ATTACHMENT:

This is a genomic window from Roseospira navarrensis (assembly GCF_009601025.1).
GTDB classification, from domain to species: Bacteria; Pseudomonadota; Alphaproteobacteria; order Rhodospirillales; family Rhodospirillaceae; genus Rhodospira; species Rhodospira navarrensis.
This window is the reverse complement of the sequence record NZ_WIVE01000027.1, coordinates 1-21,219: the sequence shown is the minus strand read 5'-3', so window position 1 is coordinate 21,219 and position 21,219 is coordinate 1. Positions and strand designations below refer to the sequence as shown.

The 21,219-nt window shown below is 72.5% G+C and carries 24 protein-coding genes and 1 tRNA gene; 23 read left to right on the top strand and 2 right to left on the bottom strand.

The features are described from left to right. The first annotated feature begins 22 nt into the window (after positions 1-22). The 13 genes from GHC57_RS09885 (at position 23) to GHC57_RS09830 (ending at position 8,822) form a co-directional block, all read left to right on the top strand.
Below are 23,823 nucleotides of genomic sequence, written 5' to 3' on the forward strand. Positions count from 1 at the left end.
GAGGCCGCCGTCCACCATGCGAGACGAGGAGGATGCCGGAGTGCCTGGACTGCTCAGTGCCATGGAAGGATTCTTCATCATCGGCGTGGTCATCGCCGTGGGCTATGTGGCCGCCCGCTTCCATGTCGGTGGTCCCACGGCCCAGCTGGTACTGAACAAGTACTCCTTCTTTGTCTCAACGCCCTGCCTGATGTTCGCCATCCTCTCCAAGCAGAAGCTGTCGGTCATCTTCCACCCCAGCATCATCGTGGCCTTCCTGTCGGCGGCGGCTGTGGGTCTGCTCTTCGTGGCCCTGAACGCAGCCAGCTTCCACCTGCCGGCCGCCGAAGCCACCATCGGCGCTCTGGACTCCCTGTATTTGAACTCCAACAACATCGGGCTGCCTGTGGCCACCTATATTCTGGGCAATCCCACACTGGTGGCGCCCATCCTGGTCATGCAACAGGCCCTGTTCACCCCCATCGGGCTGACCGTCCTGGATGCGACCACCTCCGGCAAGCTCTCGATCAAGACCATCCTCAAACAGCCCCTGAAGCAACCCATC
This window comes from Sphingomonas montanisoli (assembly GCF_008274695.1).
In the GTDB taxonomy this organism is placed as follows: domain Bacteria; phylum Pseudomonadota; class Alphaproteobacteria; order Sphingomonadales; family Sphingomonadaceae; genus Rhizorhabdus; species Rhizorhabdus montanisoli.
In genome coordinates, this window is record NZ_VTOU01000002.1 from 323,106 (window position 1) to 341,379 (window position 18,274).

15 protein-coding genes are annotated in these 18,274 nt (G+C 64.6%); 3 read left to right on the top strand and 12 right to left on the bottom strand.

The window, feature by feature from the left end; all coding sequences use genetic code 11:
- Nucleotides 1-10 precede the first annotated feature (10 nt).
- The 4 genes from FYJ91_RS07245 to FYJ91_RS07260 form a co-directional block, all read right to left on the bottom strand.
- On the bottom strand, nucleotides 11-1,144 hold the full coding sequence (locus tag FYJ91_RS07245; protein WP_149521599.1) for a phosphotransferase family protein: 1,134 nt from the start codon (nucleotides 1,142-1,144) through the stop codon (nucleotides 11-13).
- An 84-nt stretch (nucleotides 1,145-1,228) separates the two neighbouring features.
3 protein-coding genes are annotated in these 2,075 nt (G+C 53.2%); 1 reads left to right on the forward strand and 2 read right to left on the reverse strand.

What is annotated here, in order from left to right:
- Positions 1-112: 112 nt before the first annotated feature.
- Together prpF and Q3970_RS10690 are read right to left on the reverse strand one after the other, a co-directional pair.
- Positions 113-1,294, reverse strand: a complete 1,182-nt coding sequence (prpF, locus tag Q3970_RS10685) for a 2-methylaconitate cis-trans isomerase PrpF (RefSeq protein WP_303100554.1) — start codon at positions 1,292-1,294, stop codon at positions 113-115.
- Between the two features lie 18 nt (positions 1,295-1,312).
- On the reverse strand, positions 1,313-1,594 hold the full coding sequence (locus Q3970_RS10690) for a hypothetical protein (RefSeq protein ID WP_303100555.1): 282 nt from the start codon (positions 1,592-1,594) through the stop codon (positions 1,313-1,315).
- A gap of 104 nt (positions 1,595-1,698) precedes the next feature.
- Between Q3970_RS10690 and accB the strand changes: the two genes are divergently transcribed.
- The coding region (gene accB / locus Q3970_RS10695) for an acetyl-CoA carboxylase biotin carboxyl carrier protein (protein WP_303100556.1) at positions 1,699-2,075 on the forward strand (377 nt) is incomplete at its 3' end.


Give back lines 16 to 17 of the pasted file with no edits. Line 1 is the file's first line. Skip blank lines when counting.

- An 84-nt stretch (nucleotides 1,145-1,228) separates the two neighbouring features.
3 protein-coding genes are annotated in these 2,075 nt (G+C 53.2%); 1 reads left to right on the forward strand and 2 read right to left on the reverse strand.